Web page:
Success through storytellingWhile getting the right people on the organizational bus is critical, employee engagement is not a once and done activity.  Regular and frequent communication that reinforces the company’s core values and culture is essential.  Simply put, growing a culture requires a good storyteller. Yet, communication and collaboration are two areas in which most organizations need improvement. According to results of Grant Thornton’s Return on Culture survey, only a third of employees rate collaboration within their team as effective or highly effective while less than half rate management’s ability to capture ideas across the organization as effective.  Moreover, only 52% rate the quality of feedback from management as effective or highly effective.

It's important to have a systematic way to communicate, to tell the stories that matter.  “Storytelling in great organizations is rampant, and they are always telling stories around the right behaviors,” noted Rhoades.  “You can’t just say ‘Thank you for being so great with our customers.’  “What did I do that was so great?”

Consider the example of Juniper Networks which sent a daily email to all of its employees in 32 countries.  The communication included a photo of an employee that accompanies a story from a customer about someone living their values.  It was a systemized communication to reinforce the right behaviors.

JetBlue is another company that is committed to telling stories.  Employees can submit stories of colleagues doing a great job via their smartphone which is linked to the employee’s manager who can leverage them for additional storytelling within the company. It’s called LIFT.

 “You can send it to anyone,” Rhoades explained.  “Our CEO’s cell phone number and email were available to all. It often could be sent directly to him. And he shared them with many of the board.”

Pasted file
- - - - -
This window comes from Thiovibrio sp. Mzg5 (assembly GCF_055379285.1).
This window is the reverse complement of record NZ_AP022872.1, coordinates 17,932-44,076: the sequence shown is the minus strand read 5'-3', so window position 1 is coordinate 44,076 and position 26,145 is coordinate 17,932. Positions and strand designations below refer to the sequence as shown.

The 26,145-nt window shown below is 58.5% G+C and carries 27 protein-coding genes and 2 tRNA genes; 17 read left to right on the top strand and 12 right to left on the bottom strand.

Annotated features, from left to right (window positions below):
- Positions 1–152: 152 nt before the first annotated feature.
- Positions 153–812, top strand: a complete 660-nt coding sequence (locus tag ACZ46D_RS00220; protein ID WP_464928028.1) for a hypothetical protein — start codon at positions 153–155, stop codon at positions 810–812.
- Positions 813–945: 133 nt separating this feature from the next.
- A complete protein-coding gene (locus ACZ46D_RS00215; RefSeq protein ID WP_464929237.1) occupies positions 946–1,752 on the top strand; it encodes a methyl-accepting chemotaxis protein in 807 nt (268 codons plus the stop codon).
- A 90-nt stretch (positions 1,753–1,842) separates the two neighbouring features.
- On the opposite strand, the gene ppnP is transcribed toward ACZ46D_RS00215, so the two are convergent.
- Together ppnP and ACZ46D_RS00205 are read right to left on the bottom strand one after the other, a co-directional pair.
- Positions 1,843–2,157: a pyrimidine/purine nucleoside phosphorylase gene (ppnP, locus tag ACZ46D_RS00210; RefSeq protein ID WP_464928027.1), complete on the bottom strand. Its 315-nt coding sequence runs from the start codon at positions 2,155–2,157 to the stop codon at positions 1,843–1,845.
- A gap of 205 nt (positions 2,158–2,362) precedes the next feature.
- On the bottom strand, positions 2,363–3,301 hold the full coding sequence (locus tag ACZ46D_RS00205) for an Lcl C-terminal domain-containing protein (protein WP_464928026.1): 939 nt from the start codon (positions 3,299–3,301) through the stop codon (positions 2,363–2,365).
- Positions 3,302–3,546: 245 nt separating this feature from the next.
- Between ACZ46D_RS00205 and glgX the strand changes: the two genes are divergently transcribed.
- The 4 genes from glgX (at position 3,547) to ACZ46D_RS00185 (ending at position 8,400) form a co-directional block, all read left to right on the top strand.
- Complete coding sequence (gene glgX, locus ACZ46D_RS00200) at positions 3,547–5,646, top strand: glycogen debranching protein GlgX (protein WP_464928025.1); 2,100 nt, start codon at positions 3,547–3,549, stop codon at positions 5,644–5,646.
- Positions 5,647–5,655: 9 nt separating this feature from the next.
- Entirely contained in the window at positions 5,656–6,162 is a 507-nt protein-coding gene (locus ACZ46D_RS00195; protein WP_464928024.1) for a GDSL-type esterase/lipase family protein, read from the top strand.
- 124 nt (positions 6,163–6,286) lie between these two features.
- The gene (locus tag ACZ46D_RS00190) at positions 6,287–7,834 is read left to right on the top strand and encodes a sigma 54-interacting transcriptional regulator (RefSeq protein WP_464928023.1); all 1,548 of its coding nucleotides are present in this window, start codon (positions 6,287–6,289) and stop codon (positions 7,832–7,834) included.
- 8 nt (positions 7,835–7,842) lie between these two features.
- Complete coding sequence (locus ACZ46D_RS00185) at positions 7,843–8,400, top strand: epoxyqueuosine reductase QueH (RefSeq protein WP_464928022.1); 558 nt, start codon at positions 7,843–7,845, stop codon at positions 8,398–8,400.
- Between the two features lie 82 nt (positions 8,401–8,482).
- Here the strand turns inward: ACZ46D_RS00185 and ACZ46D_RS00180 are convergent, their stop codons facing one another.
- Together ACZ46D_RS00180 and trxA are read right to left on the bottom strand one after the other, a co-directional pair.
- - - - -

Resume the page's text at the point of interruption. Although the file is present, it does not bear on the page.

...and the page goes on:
In addition, on the first day of work, employees meet with the airline’s CEO and CFO to learn what values and behaviors are acceptable at the company and how performance metrics are calculated. “So the minute they come to work for us, they’re engaged in achieving our goals,” Rhoades said. “They know what the expectation is and they learn how they can help us deliver on our numbers!”  

Communicating to employees in the way they prefer to be engaged is also important.  Emails and texts may be preferable for Gen Z and Millennials.  Google’s learned that because of the volume of emails, they post information in office bathrooms when it’s something important for employees to know. In other cases, in-person meetings work best.  Whatever the method, the culture message can’t be static.  It has to continuously evolve.

Culture out of alignment? Adopt these guidelinesBuilding an authentic, aligned culture that nets bottom-line performance is a journey, not a destination. Whether looking to improve your current culture or engage in a culture transformation, keep these guidelines in mind:

  • Define who you are and who you want to be.
    Start with a list of behaviors and values which support your mission-critical business objectives.
  • Keep it real.
    In daily behaviors, actions and decisions, be authentic and true to your defined values and mission. Live your values through internal communications, performance evaluation and employee programs.
  • Walk the talk.
    Start at the top. Urge leaders to serve as examples of the desired culture, visibly demonstrating its values through consistent word and deed.
  • Integrate desired behaviors into your hiring model.
    Hire the right people for your defined culture based on shared behaviors.  Define the criteria that will attract the right talent to build the culture you desire.
  • Make everyone accountable.
    Culture is everyone’s job so be sure to build accountability systems and goals into the mix so employees are aligned with expectations. Begin by clearly defining success metrics and make sure everyone understands their role in meeting the defined metrics.
  • Let employees shape it.
    Provide opportunities for employees to co-create your organizational culture by gathering feedback, empowering culture ambassadors and letting them drive programming.
  • Communicate frequently.
    Engage in regular storytelling to reinforce the company’s culture message. Encourage employees to collaborate and communicate openly to promote the sharing of ideas. Make two-way dialogue a foundation of your culture.
  • Put people first.
    Remind employees that they are ambassadors or your brand and that they matter. Emphasize employee programming, development and engagement.

Is your company culture out of alignment?Take Grant Thornton’s culture benchmarking survey to determine your company’s current areas of strengths and weaknesses.  Designed to accommodate any given company’s unique profile, the benchmarking tool tests current performance against five key drivers that lead to healthier cultures including: workplace environment; direct investment in employees, diversity, sense of community and value systems.